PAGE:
By Rob Cleveland
This day is a time to reflect upon and commemorate the lives of thousands of workers that have been lost through the decades. In 2009 alone, 939 Canadian workers were killed either at work or travelling to work.
Earlier this year, following a day’s work, several equipment operators parked their side-booms, which are large, tracked vehicles used to lift and install pipe on pipeline projects. After shutting down their equipment and finishing any outstanding tasks, operators typically exit their cabs and dismount the side-boom using an installed ladder. For one of the workers in particular, this sequence of events had become almost instinctual after having completed it thousands of times over his twenty-plus-year career.
On this particular night, however, this seasoned worker noticed he had forgotten something in the side-boom cab. He doubled back to his machine, but instead of utilizing the ladder to enter the cab, he climbed the equipment’s tracks on the opposite side. He then carefully maneuvered his way across the counterweight rails between the tightly secured counterweight and the side-boom cab. Searching for the misplaced item with his back to the world, he unknowingly hit a lever releasing the side-boom’s massive counterweight. The 5,000-lb. metal object slowly inched its way down the rails toward the operator’s position, crushing him in the process. This was a terrible, terrible tragedy.
One might be quick to conclude that this accident could have been prevented. While the act itself might have been preventable by taking the proscribed route, no one could have known and therefore prevented the operator from making this decision. How many times in a given day do we complete ordinary tasks under seemingly ordinary circumstances with tools that are familiar to us? For example, a motorist makes that crucial, split-second decision at a busy intersection to turn left in front of quickly advancing traffic; or a homeowner props a ladder against the house in unstable soil justifying the unsafe act with “it will only take a second”; or a farmhand working around unshielded mechanical parts on equipment because the shields “just get in the way.”
We have all done similar things at some point in our lives, and it is only after the fact that we realize the negative or unintended consequences of our seemingly safe actions. Humans conduct almost instantaneous analyses of risk that are all-too often biased by the individual’s intended goals (that is, the need to quickly proceed through a particular intersection so as to expedite travel time). Following a poor decision, a common refrain reverberating through our collective conscious is “why did I do that?”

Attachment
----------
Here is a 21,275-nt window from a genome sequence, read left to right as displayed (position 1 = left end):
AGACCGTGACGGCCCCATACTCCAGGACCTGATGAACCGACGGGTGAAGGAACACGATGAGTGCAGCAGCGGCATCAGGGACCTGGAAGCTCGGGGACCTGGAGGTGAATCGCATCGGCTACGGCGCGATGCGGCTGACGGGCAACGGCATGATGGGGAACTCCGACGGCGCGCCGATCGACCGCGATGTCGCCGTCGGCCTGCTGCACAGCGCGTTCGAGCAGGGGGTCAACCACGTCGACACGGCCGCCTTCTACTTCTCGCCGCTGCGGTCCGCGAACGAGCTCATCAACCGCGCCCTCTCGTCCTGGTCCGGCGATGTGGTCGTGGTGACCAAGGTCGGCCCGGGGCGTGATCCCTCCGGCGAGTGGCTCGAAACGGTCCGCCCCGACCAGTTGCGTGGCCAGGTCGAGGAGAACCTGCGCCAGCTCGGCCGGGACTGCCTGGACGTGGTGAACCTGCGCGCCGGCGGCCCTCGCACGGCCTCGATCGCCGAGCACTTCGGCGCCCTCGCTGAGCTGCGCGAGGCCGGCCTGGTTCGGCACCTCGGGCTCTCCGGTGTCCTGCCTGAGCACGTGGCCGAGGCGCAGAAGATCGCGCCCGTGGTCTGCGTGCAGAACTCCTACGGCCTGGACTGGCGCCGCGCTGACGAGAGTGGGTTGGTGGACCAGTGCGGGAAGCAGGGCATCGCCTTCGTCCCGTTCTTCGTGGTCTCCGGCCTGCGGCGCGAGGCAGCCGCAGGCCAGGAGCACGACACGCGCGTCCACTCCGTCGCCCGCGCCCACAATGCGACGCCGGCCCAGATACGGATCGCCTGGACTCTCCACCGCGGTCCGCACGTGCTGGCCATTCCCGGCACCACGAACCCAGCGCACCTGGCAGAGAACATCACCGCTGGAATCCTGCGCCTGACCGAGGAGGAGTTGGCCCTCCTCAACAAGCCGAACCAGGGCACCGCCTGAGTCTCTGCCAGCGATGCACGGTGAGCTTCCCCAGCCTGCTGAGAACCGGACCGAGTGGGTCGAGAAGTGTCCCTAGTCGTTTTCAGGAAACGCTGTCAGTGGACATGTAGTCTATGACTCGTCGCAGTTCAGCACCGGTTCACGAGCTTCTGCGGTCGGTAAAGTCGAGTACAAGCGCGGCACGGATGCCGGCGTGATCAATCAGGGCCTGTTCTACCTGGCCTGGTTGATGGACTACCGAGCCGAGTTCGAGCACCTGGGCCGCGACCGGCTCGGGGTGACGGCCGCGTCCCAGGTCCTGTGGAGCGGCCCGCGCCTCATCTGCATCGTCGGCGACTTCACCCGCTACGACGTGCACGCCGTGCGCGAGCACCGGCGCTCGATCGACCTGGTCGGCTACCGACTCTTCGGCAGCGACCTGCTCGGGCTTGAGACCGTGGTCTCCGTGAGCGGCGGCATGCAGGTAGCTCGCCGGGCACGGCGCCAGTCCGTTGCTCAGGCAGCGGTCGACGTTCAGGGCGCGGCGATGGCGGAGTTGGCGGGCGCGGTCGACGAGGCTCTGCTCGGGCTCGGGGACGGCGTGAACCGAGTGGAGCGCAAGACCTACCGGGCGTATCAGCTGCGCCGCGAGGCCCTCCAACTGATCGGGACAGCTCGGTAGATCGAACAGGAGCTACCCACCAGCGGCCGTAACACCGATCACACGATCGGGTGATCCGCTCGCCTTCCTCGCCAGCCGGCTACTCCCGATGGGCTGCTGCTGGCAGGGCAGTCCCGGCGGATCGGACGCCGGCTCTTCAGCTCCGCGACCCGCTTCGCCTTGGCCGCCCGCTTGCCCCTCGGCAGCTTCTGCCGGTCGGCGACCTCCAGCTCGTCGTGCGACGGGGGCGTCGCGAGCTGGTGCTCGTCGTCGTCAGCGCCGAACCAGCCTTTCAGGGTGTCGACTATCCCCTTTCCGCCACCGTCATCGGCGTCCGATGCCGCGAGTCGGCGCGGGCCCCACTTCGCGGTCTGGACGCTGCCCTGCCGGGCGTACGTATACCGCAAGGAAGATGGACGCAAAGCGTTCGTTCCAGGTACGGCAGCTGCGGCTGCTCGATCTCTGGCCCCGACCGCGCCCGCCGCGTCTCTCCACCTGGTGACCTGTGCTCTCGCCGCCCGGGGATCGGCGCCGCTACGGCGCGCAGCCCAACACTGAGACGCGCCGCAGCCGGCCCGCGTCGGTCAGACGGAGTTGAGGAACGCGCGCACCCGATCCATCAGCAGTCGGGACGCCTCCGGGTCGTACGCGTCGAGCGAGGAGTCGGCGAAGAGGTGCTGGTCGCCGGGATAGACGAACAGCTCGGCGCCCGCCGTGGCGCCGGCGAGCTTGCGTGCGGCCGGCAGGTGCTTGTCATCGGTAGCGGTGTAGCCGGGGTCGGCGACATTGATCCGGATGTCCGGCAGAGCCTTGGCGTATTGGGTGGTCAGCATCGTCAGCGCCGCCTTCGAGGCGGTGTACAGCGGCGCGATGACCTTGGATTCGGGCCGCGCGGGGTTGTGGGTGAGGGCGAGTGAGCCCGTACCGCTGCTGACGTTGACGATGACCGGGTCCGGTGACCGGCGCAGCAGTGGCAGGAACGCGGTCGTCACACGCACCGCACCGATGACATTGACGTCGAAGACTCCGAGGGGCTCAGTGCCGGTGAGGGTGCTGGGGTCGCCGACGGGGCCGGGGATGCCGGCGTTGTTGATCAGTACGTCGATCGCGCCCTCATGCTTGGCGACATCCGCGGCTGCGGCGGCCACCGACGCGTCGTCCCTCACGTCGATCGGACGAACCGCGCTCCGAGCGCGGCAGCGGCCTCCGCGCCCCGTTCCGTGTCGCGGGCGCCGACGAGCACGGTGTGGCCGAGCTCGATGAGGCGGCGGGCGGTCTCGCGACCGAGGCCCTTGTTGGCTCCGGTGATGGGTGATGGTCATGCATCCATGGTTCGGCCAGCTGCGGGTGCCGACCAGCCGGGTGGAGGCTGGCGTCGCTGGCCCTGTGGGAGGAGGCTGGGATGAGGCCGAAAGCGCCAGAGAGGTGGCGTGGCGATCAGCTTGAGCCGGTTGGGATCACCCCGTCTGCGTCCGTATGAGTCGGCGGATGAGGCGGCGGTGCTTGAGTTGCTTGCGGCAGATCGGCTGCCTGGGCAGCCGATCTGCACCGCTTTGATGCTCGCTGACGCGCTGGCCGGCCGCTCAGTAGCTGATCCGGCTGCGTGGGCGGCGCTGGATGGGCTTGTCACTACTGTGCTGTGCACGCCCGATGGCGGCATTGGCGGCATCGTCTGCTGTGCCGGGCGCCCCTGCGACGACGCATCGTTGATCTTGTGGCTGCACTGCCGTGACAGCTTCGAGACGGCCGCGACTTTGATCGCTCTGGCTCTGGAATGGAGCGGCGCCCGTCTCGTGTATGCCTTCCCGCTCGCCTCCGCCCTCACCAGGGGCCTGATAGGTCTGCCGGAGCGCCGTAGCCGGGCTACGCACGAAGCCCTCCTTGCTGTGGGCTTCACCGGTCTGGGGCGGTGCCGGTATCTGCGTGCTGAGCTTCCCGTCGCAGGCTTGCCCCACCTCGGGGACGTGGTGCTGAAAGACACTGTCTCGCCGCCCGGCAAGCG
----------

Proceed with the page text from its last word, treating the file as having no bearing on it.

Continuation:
No answer truly satisfies this question, but we ask it time and again. Sometimes individuals feel entirely comfortable in and around their tools or equipment and take shortcuts because past practice has rendered positive reinforcement of questionable behaviours (for instance, productivity and efficiency increase when a safety shield is not in the way). People also become apathetic or complacent toward safety: “no one ever gets hurt around here.” Other times, fatigue leads to momentary lapses in judgement. Whichever is the case (or maybe a combination of all), the end result is not predicated on the worker’s deviation from standard practice.
We are human. Humans make mistakes and miscalculations — trial and error is a fundamental aspect of personal growth. In almost all cases, we have the chance to right a wrong and hopefully glean some sort of lesson from a previous error. In terms of managing risk, the initial harm of climbing equipment and entering a secure space between the cab and counterweight appeared relatively minor; the magnitude of this decision, however, was tragic.
At the end of the day, we rely upon the training and education we receive from our peers and elders to make informed and reasoned decisions. When we cross the threshold into the crucible of that moment where a decision will be made, no amount of education or bureaucratic red-tape will ultimately prevent us from making a choice: we are as prepared for that moment and resultant choice as we ever will be.
On April 28, 2011, I encourage everyone to take a moment to reflect upon the significance of this day and to commemorate the lives of workers that have been lost. Reflect upon this equipment operator’s story and realize that should one future accident be prevented because of the knowledge of this tragedy, his passing will not have been in vain. His story, among a thousand others, should be a beacon for workers across Canada to recommit to personal safety and to fully think through actions and their potential consequences.
If you have become complacent about your work or turned a blind eye to unsafe acts, it is time to change those attitudes toward, and perceptions of, what constitutes safety. Such an act on the part of every government official, professional, manager, contractor and worker will save lives — one day it may be yours.
Rob Cleveland is the Edmonton representative for the Christian Labour Association of Canada, a labour union representing 50,000 workers across a wide variety of sectors including construction, health-care, retail, service, transportation, mining and more.